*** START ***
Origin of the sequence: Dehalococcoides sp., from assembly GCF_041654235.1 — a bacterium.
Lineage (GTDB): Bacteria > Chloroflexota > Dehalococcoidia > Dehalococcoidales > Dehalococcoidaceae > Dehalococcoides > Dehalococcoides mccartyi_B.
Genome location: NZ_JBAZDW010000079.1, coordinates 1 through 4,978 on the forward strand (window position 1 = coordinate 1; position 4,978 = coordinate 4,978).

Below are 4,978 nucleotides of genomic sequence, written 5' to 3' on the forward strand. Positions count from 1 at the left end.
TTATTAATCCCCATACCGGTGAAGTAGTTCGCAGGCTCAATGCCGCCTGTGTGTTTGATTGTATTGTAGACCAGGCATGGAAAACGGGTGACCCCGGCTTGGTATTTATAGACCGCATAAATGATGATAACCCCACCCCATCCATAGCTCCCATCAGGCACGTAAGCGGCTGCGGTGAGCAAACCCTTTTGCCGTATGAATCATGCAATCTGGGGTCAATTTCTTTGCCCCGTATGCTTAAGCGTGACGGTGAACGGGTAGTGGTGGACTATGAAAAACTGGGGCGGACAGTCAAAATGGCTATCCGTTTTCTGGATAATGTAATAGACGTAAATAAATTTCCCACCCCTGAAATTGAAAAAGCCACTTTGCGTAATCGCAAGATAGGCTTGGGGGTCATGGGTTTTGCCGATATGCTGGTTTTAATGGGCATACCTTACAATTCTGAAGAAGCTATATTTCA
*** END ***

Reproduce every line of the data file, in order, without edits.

Origin of the sequence: Dehalococcoides sp., from assembly GCF_041654235.1 — a bacterium.
Lineage (GTDB): Bacteria > Chloroflexota > Dehalococcoidia > Dehalococcoidales > Dehalococcoidaceae > Dehalococcoides > Dehalococcoides mccartyi_B.
Genome location: NZ_JBAZDW010000079.1, coordinates 1 through 4,978 on the forward strand (window position 1 = coordinate 1; position 4,978 = coordinate 4,978).

Below are 4,978 nucleotides of genomic sequence, written 5' to 3' on the forward strand. Positions count from 1 at the left end.
TTATTAATCCCCATACCGGTGAAGTAGTTCGCAGGCTCAATGCCGCCTGTGTGTTTGATTGTATTGTAGACCAGGCATGGAAAACGGGTGACCCCGGCTTGGTATTTATAGACCGCATAAATGATGATAACCCCACCCCATCCATAGCTCCCATCAGGCACGTAAGCGGCTGCGGTGAGCAAACCCTTTTGCCGTATGAATCATGCAATCTGGGGTCAATTTCTTTGCCCCGTATGCTTAAGCGTGACGGTGAACGGGTAGTGGTGGACTATGAAAAACTGGGGCGGACAGTCAAAATGGCTATCCGTTTTCTGGATAATGTAATAGACGTAAATAAATTTCCCACCCCTGAAATTGAAAAAGCCACTTTGCGTAATCGCAAGATAGGCTTGGGGGTCATGGGTTTTGCCGATATGCTGGTTTTAATGGGCATACCTTACAATTCTGAAGAAGCTATATTTCA